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Community building is a field of practices directed toward the creation or enhancement of community among individuals within a regional area (such as a neighborhood) or with a common need or interest. It is often encompassed under the fields of community organizing, community organization, community work, and community development.
A wide variety of practices can be utilized for community building, ranging from simple events like potlucks and small book clubs, to larger–scale efforts such as mass festivals and building construction projects that involve local participants rather than outside contractors.
Activists and community workers engaged in community building efforts in industrialized nations see the apparent loss of community in these societies as a key cause of social disintegration and the emergence of many harmful behaviors. They may see building community as a means to address perceived social inequality and injustice, individual and collective well-being, and the negative impacts of otherwise disconnected and/or marginalized individuals.
Leadership, geography, history, socio-economic status all are traditionally used to explain success of community and its well-being. Robert Putnam in his book Bowling Alone finds that a community's well-being is dependent on the quality of relationships among the citizens of that community. He refers to this as social capital. Social capital creates a sense of belonging thus enhancing the overall health of a community. Putnam goes on to identify and examine the decline of social capital in America. Pressures of time and money, suburbanization, the effect of electronic entertainment, and perhaps most importantly the generational change appear to have all been contributing factors in the decline of social capital.
"We must learn to view the world through a social capital lens," said Lew Feldstein of the New Hampshire Charitable Foundation and co-chair of the Saguaro Seminar. "We need to look at front porches as crime fighting tools, treat picnics as public health efforts and see choral groups as occasions of democracy. We will become a better place when assessing social capital impact becomes a standard part of decision-making."...
Peter Block in the book Community: The Structure of Belonging (pg. 29) states "The context that restores community is one of possibility, generosity, and gifts, rather than one of problem solving, fear, and retribution." This context allows a new conversation to take place. It requires its citizens to act authentic by choosing to own and exercise their power rather than delegating to others what is in the best interest of that community. Focus must be inclusive for all, not just the leaders but each and every citizen of that community.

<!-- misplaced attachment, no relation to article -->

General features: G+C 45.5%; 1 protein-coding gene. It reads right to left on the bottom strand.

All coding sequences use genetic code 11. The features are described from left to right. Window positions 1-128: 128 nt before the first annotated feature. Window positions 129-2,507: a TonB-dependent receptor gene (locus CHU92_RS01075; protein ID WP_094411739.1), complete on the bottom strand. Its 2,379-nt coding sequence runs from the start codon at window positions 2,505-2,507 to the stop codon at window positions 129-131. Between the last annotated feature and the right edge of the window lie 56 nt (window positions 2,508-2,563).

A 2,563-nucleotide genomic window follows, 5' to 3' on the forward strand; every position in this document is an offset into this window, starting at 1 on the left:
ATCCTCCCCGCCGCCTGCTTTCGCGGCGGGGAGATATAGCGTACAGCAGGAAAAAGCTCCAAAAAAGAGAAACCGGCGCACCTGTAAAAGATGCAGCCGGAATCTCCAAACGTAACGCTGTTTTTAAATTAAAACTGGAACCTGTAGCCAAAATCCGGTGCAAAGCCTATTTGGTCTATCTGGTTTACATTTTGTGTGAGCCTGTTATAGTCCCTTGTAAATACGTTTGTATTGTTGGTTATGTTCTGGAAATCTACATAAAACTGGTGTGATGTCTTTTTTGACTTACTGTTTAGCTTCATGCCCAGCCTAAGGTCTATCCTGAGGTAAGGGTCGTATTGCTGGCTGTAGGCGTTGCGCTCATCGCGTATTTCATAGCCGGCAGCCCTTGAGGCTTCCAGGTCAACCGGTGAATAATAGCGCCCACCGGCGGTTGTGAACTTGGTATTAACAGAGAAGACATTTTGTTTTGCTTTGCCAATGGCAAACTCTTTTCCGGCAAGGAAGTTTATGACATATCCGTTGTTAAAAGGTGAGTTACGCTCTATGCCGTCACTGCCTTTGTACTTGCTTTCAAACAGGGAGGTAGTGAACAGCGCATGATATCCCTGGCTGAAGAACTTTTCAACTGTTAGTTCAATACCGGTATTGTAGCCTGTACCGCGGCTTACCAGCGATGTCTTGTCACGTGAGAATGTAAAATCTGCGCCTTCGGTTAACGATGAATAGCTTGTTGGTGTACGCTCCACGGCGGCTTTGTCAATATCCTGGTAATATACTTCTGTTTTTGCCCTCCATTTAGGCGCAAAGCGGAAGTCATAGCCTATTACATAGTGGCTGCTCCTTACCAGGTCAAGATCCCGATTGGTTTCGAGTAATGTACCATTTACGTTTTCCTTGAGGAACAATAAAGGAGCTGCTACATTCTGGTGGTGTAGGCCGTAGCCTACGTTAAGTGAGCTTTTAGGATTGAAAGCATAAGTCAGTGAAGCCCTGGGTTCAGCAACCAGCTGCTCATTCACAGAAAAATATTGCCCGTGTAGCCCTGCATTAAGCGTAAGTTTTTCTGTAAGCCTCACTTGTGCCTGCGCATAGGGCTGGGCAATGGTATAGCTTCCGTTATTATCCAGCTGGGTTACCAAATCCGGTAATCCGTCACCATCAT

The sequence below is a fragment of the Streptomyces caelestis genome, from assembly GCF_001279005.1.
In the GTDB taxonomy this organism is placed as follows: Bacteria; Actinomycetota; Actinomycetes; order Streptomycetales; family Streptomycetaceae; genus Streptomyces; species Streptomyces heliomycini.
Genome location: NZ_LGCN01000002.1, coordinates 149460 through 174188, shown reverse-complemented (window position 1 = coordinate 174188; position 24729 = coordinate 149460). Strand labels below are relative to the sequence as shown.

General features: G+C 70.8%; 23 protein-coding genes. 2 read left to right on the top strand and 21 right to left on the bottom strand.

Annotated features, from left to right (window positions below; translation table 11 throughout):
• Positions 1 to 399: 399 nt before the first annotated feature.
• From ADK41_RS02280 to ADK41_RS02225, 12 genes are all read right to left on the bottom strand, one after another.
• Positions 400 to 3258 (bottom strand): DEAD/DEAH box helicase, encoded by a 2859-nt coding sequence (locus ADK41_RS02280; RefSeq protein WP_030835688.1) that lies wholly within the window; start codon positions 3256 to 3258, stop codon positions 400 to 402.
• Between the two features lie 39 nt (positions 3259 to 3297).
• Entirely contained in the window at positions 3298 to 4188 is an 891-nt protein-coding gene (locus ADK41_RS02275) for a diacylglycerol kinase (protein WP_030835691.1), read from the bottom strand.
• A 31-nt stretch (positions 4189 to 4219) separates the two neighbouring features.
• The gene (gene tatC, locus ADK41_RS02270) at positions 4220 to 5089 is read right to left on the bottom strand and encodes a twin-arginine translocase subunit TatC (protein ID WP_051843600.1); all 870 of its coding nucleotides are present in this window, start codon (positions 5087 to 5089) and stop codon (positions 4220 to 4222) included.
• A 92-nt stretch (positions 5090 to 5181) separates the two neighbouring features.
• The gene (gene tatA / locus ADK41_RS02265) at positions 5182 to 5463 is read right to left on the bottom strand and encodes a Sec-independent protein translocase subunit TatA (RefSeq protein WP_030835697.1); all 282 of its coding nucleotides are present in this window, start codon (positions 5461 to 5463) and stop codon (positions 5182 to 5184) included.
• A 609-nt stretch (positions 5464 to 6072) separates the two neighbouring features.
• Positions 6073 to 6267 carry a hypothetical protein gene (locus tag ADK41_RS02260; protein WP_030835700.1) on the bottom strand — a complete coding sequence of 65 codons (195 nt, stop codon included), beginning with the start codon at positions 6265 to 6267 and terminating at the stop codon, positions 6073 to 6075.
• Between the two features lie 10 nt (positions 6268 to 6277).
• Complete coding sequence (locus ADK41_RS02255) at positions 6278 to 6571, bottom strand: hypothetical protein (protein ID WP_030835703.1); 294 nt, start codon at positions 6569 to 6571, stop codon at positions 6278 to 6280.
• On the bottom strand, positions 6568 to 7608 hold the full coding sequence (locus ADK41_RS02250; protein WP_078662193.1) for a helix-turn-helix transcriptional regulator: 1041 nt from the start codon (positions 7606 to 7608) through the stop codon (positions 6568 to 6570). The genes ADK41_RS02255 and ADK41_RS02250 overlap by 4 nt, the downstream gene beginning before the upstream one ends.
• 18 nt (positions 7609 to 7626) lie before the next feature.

While building a community, beliefs are at the base of that community. Some foundational beliefs are functional, ethical, value-laden, social, cultural, spiritual, economic, political, rights-oriented, and valuing of diversity.
Sense of Community
"Community is something we do together. It's not just a container," said sociologist David Brain. Infrastructure, roads, water, sewer, electricity and housing provides the shell within which people live. It is within this shell that people do the things together that allow them to sustain livelihoods. These include but are not limited to education, health care, business, recreation, and spiritual celebration. People working together with shared understandings and expectations are what provide a place of strong community.
There are several ways that people may form a community, which subsequently influence the way a community may be strengthened:
- Locus, a sense of place, referred to a geographic entity ranging from neighborhood to city size, or a particular milieu around which people gathered (such as a church or recreation center).
- Sharing common interests and perspectives, referred to common interests and values that could cross-geographic boundaries.
- Joint action, a sense of coherence and identity, included informal common activities such as sharing tasks and helping neighbors, but these were not necessarily intentionally designed to create community cohesion.
- Social ties involved relationships that created the ongoing sense of cohesion.
- Diversity referring not primarily to ethnic groupings, but to the social complexity within communities in which a multiplicity of communities co-exist.
For more information see Community. Regardless of the type of community that’s formed, it’s possible to perform community-building and make a difference. The way that community-building takes place varies and depends on the factors listed above. There are many activities that communities use to strengthen themselves.
Community Building Activities
Community gardening helps to improve neighborhood, build a sense of community, and connect to the environment by planting and harvesting fresh produce and plants.
Community Technology Centers